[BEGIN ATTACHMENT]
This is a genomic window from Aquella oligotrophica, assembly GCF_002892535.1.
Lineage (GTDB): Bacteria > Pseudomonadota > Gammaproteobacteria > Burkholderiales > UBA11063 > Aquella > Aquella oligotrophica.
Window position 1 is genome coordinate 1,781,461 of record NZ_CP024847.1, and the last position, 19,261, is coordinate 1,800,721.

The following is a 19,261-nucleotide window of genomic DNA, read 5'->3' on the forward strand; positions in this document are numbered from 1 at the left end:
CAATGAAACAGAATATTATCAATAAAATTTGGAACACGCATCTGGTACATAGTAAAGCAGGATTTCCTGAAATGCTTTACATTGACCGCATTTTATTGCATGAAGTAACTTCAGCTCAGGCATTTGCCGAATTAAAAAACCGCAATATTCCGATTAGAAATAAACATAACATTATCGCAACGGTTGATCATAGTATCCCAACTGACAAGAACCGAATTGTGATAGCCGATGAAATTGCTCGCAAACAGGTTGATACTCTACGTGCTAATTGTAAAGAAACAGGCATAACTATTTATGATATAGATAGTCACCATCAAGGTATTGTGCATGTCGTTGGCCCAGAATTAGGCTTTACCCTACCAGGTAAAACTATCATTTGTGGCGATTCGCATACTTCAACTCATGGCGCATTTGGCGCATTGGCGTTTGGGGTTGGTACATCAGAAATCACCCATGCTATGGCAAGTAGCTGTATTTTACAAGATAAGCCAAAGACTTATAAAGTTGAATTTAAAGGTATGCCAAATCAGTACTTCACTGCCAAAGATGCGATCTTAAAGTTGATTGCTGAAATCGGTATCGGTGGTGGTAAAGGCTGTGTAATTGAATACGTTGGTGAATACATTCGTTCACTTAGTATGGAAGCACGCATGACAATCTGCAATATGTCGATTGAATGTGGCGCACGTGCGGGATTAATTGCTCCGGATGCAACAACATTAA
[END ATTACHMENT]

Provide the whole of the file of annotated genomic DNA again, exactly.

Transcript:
This is a genomic window from Aquella oligotrophica, assembly GCF_002892535.1.
Lineage (GTDB): Bacteria > Pseudomonadota > Gammaproteobacteria > Burkholderiales > UBA11063 > Aquella > Aquella oligotrophica.
Window position 1 is genome coordinate 1,781,461 of record NZ_CP024847.1, and the last position, 19,261, is coordinate 1,800,721.

The following is a 19,261-nucleotide window of genomic DNA, read 5'->3' on the forward strand; positions in this document are numbered from 1 at the left end:
CAATGAAACAGAATATTATCAATAAAATTTGGAACACGCATCTGGTACATAGTAAAGCAGGATTTCCTGAAATGCTTTACATTGACCGCATTTTATTGCATGAAGTAACTTCAGCTCAGGCATTTGCCGAATTAAAAAACCGCAATATTCCGATTAGAAATAAACATAACATTATCGCAACGGTTGATCATAGTATCCCAACTGACAAGAACCGAATTGTGATAGCCGATGAAATTGCTCGCAAACAGGTTGATACTCTACGTGCTAATTGTAAAGAAACAGGCATAACTATTTATGATATAGATAGTCACCATCAAGGTATTGTGCATGTCGTTGGCCCAGAATTAGGCTTTACCCTACCAGGTAAAACTATCATTTGTGGCGATTCGCATACTTCAACTCATGGCGCATTTGGCGCATTGGCGTTTGGGGTTGGTACATCAGAAATCACCCATGCTATGGCAAGTAGCTGTATTTTACAAGATAAGCCAAAGACTTATAAAGTTGAATTTAAAGGTATGCCAAATCAGTACTTCACTGCCAAAGATGCGATCTTAAAGTTGATTGCTGAAATCGGTATCGGTGGTGGTAAAGGCTGTGTAATTGAATACGTTGGTGAATACATTCGTTCACTTAGTATGGAAGCACGCATGACAATCTGCAATATGTCGATTGAATGTGGCGCACGTGCGGGATTAATTGCTCCGGATGCAACAACATTAA